“The man whom Stokley Carmichael replaced as head of SNCC told Yale students yesterday the ‘black power’ concept doesn’t appeal to the great majority of civil rights workers.
John Lewis, here as the guest of Ezra Stiles College, spoke at an informal discussion in St. Anthony Hall.
‘If a poll were taken today, the great majority of the people in the civil rights movement would not identify themselves with the people who are crying ‘black power!” he said.
Mr. Lewis called Mr. Carmichael’s slogan ‘a chant, a cry.’
”Black power’ is not a program, and SNCC is an organization which in the past has put a great deal of emphasis on programs,’ he said.
He cited the organization of the 1964 civil rights drive as such a program.
‘I haven’t used the chant of ‘black power.’ There are some good things about the concept of ‘black power’ if that means that Negro people must participate in the democratic process and have a part in shaping their own destiny,’ he continued.
‘However, it is leading a wing of the movement to self-destruction,’ he added. He said this was because the slogan had discouraged many white liberals from associating themselves with the movement.
‘The movement must become more than just a movement of the concerns of the Negro people,’ Mr. Lewis said. “I think it’s tragic that in Mississippi the movement still only thinks in terms of the Negro’s rights’ and not the whites as well.
One student asked Mr. Lewis if the ‘black power’ slogan had contributed to white backlash effects. ‘I think there’s no question about it,’ he said. ‘There is a cause-and-effect relationship. Some of the people who have recently been elected, such as Lester Maddox in Georgia, show this relationship.
‘These people do not understand ‘black power’ or what it means. If there is ‘black power,’ then these people are going to have white power, and ‘white power’ candidates.
Mr. Lewis was asked what his alternative to ‘black power’ was. ‘I think the movement must accept the non-violent approach as one of the most practical methods there are, forgetting all moral and philosophical considerations,’ he said.
He said that the recent rise of the ‘black power’ approach was partly the result of the inability so far of the movement to explore all its organizing possibilities.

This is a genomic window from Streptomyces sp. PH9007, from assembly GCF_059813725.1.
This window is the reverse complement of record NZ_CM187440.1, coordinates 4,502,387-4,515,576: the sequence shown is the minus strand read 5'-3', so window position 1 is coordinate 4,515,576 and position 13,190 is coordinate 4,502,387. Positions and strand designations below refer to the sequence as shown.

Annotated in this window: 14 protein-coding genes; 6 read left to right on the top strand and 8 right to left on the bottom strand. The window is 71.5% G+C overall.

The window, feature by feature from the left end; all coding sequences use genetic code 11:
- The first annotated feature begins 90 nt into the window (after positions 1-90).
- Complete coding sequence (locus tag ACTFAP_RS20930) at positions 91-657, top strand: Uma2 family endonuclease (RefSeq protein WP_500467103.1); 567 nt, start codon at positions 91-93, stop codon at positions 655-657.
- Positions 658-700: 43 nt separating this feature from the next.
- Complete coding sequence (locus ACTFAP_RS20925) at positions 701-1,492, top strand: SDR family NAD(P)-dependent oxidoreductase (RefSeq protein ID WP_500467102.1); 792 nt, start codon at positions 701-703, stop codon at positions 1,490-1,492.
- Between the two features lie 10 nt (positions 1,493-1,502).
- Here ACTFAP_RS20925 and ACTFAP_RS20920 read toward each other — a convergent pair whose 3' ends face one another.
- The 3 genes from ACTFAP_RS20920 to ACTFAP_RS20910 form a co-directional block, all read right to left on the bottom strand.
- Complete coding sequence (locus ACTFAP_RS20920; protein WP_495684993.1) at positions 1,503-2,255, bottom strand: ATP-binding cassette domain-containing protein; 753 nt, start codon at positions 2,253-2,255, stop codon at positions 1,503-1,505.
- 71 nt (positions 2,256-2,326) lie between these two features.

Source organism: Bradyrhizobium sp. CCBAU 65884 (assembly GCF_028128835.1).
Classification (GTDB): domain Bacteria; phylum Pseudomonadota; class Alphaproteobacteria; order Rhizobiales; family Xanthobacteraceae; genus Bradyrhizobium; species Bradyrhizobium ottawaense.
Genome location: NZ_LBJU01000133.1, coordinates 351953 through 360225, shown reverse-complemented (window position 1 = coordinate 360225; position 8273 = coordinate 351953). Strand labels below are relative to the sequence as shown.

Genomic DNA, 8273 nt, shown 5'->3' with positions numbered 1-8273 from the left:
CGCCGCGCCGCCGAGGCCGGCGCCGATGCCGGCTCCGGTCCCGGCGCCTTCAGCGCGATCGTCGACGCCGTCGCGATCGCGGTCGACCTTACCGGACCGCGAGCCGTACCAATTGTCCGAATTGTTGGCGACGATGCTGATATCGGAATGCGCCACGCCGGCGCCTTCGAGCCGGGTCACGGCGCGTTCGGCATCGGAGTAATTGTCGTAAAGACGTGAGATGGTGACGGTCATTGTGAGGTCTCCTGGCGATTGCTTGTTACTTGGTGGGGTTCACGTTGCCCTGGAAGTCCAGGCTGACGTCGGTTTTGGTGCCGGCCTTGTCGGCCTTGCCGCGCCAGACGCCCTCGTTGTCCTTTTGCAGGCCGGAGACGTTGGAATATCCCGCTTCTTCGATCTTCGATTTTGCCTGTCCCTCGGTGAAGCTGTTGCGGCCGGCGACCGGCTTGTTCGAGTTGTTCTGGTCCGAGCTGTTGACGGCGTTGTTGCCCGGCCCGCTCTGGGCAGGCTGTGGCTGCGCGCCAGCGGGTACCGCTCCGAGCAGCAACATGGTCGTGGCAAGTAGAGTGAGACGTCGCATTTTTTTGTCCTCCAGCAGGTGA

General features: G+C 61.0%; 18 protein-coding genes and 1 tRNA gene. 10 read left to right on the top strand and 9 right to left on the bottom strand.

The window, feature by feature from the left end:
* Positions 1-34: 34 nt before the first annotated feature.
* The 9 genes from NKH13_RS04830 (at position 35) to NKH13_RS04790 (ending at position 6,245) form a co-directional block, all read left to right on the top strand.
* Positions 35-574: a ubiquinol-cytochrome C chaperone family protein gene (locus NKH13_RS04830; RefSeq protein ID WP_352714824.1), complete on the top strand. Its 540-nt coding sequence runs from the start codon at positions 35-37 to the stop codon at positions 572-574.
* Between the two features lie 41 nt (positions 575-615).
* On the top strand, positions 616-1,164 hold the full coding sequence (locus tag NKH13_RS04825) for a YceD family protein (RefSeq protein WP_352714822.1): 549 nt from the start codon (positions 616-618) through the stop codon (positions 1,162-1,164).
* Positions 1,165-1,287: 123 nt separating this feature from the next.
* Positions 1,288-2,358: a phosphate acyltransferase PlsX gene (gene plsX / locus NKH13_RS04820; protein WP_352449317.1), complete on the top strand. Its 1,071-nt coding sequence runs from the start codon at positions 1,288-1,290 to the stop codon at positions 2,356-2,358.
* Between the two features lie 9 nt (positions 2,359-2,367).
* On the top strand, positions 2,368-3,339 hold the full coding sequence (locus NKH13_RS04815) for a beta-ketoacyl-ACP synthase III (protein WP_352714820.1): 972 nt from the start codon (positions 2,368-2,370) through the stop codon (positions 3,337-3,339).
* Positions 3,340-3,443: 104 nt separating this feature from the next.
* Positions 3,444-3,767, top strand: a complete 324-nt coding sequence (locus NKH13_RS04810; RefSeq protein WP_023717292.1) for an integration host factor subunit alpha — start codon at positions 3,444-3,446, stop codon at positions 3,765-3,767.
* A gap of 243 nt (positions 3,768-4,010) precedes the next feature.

Whites Can Help
He said there was room for the white man to help through this approach. ‘I think white people who are committed to human rights support it — through financial support, lobbying, non-violent demonstrations, and pressure on Congressional representatives.’
‘I think there’s a need to try to get a real understanding of the feelings of the Negroes at this stage — the feelings of frustration and bitterness that people have, especially in the large cities.’
The need for change was pressing, he said. ‘All across the country, the people are very restless, very desperate. The Civil Rights Act of 1964 and the Voting Rights Act of 1965 created a great sense of hope and a great sense of expectation. But people do not see any change in their lives.’
Leadership From Soldiers
He suggested that the movement might be given new leadership when the Vietnamese war was ended. The Negroes who fought in the war would ‘come back with a sense of frustration and of pride. I think they’re going to be very impatient.’
How long will it take for the Negro to achieve his rights? ‘I think it’s going to take many, many years,’ said Mr. Lewis. ‘We have laws — they have to be implemented and enforced.’
‘But some of these problems are not going to be solved by the passage of laws. Somehow we’ve got to make the laws not just directed at civil rights but all aspects of social problems — poverty, medical care, and so on.’
Mr. Lewis, who is a minister, is now working as an intern for the Marshall Field Foundation, which is active in education and civil rights. He said that he has no plans to return to the leadership of any civil rights organization.”
-Excerpt and images courtesy of Yale University, The Yale Daily News, Yale Daily News Historic Archive, October 7, 1966